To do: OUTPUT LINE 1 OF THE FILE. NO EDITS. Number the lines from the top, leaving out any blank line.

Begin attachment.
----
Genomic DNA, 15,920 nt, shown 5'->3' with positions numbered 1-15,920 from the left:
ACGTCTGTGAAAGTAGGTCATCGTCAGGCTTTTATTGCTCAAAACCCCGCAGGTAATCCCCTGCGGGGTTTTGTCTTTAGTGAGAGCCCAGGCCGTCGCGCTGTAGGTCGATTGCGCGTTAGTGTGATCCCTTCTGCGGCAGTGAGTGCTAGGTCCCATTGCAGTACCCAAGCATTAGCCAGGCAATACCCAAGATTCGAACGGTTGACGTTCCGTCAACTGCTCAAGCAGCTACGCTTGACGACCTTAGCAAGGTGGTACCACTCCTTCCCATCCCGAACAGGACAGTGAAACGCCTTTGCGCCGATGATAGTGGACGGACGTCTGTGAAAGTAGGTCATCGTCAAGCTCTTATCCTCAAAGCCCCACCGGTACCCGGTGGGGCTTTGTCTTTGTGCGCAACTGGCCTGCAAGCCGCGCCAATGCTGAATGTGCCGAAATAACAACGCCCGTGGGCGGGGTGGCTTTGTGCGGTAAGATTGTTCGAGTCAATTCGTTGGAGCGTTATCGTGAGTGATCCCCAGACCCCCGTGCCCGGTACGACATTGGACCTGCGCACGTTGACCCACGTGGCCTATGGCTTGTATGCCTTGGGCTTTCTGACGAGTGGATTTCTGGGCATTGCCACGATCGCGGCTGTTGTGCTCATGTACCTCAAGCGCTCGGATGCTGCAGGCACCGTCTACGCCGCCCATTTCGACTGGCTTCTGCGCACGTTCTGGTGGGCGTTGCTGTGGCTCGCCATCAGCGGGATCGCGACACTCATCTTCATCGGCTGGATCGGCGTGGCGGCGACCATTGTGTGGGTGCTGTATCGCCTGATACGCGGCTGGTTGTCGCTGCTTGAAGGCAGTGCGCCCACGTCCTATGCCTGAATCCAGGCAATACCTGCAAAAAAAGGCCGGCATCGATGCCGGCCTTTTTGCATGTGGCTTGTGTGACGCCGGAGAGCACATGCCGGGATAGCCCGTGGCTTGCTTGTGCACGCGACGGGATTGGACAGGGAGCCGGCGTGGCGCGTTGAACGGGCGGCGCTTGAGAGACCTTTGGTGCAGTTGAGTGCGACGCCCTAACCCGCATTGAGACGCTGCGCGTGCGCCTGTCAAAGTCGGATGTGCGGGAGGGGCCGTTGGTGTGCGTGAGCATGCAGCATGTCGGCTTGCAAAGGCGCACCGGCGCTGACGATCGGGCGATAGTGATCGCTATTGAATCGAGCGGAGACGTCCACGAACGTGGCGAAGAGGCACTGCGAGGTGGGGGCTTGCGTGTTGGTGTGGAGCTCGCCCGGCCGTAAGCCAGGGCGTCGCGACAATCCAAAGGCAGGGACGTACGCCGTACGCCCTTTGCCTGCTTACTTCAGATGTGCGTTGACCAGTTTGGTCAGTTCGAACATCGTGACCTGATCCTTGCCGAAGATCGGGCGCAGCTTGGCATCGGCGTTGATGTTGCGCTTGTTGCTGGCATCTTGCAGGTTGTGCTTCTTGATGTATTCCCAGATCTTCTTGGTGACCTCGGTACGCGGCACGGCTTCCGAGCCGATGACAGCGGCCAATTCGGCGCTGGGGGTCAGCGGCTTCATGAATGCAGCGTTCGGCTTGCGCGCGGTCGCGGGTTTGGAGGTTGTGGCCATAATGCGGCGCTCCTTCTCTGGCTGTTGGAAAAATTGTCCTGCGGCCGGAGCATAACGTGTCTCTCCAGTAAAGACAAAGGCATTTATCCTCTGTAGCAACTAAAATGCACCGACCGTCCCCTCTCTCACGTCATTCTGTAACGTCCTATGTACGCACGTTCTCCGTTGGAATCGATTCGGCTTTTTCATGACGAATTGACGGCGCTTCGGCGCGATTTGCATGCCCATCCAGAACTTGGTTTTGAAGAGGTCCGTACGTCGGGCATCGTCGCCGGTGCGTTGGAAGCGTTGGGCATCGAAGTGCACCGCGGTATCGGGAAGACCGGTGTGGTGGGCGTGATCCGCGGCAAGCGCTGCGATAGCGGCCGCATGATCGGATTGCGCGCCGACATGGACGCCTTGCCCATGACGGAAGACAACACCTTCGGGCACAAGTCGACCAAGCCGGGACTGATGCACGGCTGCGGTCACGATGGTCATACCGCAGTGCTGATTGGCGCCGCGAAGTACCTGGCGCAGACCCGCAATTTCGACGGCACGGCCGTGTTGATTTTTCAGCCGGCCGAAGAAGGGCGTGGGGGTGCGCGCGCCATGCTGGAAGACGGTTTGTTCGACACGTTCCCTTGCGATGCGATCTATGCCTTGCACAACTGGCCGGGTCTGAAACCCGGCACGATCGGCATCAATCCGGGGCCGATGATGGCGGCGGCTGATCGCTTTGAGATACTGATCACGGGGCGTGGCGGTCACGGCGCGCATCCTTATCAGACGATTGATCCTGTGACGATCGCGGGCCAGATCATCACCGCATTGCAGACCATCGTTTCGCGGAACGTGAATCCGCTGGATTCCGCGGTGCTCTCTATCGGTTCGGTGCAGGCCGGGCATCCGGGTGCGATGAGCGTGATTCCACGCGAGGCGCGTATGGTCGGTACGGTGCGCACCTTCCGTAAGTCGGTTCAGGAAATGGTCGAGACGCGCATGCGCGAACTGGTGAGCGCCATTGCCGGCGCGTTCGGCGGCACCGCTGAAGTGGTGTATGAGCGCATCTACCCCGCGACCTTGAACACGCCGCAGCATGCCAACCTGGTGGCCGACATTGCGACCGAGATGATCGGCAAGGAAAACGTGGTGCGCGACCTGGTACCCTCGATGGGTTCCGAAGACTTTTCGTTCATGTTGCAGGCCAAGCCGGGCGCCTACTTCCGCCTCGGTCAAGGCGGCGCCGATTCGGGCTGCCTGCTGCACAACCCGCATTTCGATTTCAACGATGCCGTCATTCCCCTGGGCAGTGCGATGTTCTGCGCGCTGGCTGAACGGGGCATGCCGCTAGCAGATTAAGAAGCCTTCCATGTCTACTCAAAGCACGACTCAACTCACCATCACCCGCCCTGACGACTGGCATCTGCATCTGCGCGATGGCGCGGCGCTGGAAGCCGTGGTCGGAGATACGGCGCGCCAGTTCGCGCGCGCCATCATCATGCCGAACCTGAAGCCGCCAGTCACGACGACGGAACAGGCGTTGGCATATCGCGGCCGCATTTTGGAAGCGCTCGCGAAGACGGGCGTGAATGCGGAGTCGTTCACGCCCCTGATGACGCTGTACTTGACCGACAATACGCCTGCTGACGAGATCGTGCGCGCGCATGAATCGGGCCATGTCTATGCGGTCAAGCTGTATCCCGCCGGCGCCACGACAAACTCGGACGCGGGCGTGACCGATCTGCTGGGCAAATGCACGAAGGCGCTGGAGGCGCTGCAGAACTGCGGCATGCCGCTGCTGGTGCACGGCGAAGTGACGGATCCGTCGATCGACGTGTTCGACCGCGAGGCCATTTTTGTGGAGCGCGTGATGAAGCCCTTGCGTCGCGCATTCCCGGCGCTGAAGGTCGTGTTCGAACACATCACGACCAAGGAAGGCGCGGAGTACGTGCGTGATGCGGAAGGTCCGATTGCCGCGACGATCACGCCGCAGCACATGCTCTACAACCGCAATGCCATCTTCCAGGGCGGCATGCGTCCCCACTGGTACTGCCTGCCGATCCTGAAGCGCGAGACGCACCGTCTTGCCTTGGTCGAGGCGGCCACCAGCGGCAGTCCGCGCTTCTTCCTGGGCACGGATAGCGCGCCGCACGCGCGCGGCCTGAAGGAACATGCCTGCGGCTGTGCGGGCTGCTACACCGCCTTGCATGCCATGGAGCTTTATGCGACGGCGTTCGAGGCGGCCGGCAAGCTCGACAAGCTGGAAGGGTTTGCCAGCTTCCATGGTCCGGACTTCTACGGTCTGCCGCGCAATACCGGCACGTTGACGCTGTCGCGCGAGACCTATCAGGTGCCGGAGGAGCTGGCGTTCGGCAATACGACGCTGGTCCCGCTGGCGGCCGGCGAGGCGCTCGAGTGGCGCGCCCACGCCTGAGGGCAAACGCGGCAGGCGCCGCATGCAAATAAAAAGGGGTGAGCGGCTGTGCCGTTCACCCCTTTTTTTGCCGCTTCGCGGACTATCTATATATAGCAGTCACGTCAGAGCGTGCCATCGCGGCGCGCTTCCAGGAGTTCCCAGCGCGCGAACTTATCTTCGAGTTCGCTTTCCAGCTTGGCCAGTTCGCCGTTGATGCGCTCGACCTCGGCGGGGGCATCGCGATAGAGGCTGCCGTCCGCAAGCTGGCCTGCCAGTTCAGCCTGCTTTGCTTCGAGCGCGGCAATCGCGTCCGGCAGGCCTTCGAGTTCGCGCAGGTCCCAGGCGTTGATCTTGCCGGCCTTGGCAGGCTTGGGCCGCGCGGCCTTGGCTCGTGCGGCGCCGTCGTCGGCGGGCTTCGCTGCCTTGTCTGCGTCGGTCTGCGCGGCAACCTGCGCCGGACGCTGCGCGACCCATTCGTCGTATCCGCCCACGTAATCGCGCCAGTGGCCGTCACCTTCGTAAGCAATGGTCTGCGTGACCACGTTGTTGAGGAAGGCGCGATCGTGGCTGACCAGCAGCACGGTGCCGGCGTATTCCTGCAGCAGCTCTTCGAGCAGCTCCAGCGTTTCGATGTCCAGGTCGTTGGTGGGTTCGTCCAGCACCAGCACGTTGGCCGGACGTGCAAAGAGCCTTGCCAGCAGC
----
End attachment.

Genomic DNA, 15,920 nt, shown 5'->3' with positions numbered 1-15,920 from the left: